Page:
Only Americans have a vote in their presidential election, but the whole world has a stake. Never more so has that been the case than in 2020. The planet has been mesmerised by the compelling theatre of American democracy and nowhere more so than the UK. Some here – all right, me – have become as transfixed as any American psephological nerd by voting patterns in Clayton County, Georgia.
Not only does the winner occupy one of the most potent seats on the planet, America’s choice of president can set, confirm or reverse global ideological trends. Because of a common language, historical ties and political classes that interact a lot, the cross-currents across the Atlantic can be highly influential.
America turned decisively to the right when it chose Ronald Reagan in 1980, doing so 18 months after Britain had executed a similar shift by electing Margaret Thatcher. Mrs Thatcher, so unpopular at the time that there was talk among Tories about removing her, was fortified and emboldened by the arrival of an ideological soulmate in the Oval Office. By taking the White House for the “New Democrats” in 1992, Bill Clinton provided ideas and inspiration for Tony Blair’s New Labour. During that decade, and to the consternation of rivals to both left and right, their “Third Way” style of politics swept through progressive parties from Brazil to Germany.
The Brexit vote here in June 2016, our stark break with postwar history, was a harbinger of another great rupture, Donald Trump’s victory that November. This, in turn, energised nationalist populists around the planet and encouraged them to think that the future belonged to them. It contributed to the febrile climate in which the Tory party decided that a punt on another reckless gambler with startling blond hair and a record of mendacity was not as outlandish as it had previously seemed.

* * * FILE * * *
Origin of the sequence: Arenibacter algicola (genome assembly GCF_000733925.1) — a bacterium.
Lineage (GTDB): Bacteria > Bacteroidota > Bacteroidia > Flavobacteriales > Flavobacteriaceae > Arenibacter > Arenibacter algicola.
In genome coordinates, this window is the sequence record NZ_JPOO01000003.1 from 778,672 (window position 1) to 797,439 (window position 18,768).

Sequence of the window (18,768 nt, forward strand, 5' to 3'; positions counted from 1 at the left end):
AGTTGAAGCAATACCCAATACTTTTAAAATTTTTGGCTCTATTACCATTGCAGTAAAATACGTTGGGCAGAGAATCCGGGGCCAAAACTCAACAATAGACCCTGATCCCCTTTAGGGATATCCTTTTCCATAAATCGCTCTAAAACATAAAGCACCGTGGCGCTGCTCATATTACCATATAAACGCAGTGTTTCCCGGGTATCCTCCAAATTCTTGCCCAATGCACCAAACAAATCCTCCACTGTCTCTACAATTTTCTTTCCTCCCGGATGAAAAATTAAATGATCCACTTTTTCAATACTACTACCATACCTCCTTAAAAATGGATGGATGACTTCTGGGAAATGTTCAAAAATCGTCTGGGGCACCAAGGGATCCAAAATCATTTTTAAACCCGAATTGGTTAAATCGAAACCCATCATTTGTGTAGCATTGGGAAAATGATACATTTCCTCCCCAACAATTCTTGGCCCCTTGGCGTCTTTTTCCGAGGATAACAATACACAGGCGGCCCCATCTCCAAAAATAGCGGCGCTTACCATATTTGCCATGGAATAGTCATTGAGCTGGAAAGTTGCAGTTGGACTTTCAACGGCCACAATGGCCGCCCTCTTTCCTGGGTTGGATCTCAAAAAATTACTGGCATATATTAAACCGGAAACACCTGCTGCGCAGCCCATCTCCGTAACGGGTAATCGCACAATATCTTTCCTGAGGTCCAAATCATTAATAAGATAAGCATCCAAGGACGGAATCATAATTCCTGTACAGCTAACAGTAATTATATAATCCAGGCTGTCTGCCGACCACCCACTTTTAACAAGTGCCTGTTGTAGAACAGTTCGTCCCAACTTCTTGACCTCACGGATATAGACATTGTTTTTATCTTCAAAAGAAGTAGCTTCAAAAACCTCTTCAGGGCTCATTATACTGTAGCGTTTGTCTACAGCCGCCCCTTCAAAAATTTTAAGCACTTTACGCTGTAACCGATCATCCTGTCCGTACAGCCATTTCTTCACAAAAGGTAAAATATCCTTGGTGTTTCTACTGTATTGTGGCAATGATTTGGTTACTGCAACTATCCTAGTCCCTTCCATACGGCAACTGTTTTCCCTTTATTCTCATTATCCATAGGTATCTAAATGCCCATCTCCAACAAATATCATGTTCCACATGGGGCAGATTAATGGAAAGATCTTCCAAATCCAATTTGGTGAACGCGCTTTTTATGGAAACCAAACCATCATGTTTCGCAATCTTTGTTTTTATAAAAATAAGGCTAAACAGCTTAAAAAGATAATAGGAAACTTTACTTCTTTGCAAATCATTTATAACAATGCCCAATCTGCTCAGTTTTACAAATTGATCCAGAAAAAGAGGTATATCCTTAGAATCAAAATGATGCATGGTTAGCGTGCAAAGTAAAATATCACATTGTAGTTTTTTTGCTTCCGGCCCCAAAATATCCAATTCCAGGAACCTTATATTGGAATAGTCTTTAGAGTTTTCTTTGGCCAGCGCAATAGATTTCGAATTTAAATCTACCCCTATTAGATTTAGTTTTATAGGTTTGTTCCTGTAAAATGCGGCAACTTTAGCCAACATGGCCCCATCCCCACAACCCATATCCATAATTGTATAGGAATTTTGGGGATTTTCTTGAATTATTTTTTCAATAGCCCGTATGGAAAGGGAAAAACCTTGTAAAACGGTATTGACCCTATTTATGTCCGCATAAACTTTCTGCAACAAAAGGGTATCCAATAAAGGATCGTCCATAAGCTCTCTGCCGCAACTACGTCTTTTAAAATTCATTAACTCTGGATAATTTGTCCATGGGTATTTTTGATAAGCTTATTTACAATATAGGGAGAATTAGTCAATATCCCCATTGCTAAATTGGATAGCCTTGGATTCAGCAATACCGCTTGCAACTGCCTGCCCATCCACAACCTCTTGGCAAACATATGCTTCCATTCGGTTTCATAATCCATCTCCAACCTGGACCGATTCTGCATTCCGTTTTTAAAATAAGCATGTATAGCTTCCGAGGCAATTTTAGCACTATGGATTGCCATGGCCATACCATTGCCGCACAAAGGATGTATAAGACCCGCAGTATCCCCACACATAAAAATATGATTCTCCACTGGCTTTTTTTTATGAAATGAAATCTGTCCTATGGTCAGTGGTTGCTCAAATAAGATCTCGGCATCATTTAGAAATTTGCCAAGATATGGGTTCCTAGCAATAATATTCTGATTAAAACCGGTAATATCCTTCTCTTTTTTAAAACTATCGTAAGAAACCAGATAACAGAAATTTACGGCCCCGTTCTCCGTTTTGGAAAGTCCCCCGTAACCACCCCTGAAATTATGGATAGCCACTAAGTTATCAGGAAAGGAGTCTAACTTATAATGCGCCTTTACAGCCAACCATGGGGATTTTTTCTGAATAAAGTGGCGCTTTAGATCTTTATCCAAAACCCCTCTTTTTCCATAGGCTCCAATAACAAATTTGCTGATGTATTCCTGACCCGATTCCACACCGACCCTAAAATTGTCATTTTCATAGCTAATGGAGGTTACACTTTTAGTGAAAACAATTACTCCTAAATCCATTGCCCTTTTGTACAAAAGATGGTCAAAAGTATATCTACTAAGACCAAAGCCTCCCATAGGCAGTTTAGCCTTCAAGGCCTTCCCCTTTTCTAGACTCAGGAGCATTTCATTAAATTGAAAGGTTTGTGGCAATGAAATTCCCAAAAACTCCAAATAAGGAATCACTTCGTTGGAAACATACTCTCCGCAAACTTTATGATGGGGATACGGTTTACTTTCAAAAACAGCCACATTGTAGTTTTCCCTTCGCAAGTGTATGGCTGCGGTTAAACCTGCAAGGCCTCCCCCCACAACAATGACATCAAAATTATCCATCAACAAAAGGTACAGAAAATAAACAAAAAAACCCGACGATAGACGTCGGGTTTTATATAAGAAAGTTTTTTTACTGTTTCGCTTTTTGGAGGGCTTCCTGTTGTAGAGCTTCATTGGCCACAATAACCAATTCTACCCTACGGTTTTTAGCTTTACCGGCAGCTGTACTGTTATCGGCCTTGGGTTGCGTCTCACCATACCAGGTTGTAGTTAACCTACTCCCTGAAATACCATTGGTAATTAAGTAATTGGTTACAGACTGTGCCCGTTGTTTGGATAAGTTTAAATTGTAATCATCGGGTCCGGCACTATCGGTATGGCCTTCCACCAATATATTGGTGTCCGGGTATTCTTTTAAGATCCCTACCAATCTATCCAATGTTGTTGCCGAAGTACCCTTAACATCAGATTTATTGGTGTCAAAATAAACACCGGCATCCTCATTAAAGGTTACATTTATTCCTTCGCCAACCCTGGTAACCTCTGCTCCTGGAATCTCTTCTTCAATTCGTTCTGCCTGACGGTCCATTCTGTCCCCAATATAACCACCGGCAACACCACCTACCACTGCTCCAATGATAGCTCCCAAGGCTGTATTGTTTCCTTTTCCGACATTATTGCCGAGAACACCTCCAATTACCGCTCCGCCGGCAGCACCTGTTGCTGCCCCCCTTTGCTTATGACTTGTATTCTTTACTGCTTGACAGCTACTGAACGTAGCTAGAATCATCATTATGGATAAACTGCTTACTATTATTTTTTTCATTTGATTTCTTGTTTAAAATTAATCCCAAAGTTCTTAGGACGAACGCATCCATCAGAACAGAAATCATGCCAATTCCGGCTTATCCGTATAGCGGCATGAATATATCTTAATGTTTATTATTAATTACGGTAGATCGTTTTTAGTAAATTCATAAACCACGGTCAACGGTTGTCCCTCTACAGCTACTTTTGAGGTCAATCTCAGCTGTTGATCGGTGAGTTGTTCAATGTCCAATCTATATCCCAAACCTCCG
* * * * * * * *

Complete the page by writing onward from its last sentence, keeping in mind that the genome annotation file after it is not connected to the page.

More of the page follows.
There is already much rune-reading of the long-term reverberations of this US election. A clutch of conservative commentators and politicians gleefully notes that the Democrats failed to sweep all before them and conclude that leftwing “identity politics” has been quashed. Yet the larger failure is that of rightwing “culture war” politics whose ultra-bellicose and previously most successful champion has lost the US presidency by the thumping margin of more than 4m votes. A set of leftwing commentators and politicians has a converse explanation for why a “blue wave” did not materialise in sufficient strength to achieve control of both houses of Congress for the Democrats. On an account that glides over the fact that Joe Biden has actually won the presidency, they argue that the Democrats ought to have put up a more radically leftish candidate. Conveniently for proponents of this thesis, it compares an election that did happen with one that did not. What we do have experience of, and very recently, is what happened when a leftwing populist was pitted against a rightwing populist in another English-speaking democracy. You may recall that Labour was crushed by a landslide.
In a country that rarely denies a second term to the incumbent, Mr Trump’s defeat is a feat as extraordinary as it is welcome. Mr Biden’s victory contradicts the notion that we live in an era where it is fatal to be “the establishment” candidate, disabling to be a seasoned, thoughtful and temperate person and hopeless to be a consensus-seeking moderate. This was Mr Biden’s third run at the presidency, having been at the heart of Washington for decades. He will be 78 when he moves in to the White House. He vanquished Mr Trump not by offering himself as the leftwing mirror image of the incumbent, but by personifying a contrasting kind of political character. By both reputation and demeanour, he is a pragmatist and a unifier. “We always do better as one America,” was one of the signature lines of his campaign. No presidential candidate in American history has won with as many votes as the man his rival ridiculed as “Sleepy Joe”. He represents a revival of a kind of politics that many told us was deceased in the opening decades of the 21st century. It is a triumph for the centrist grandad.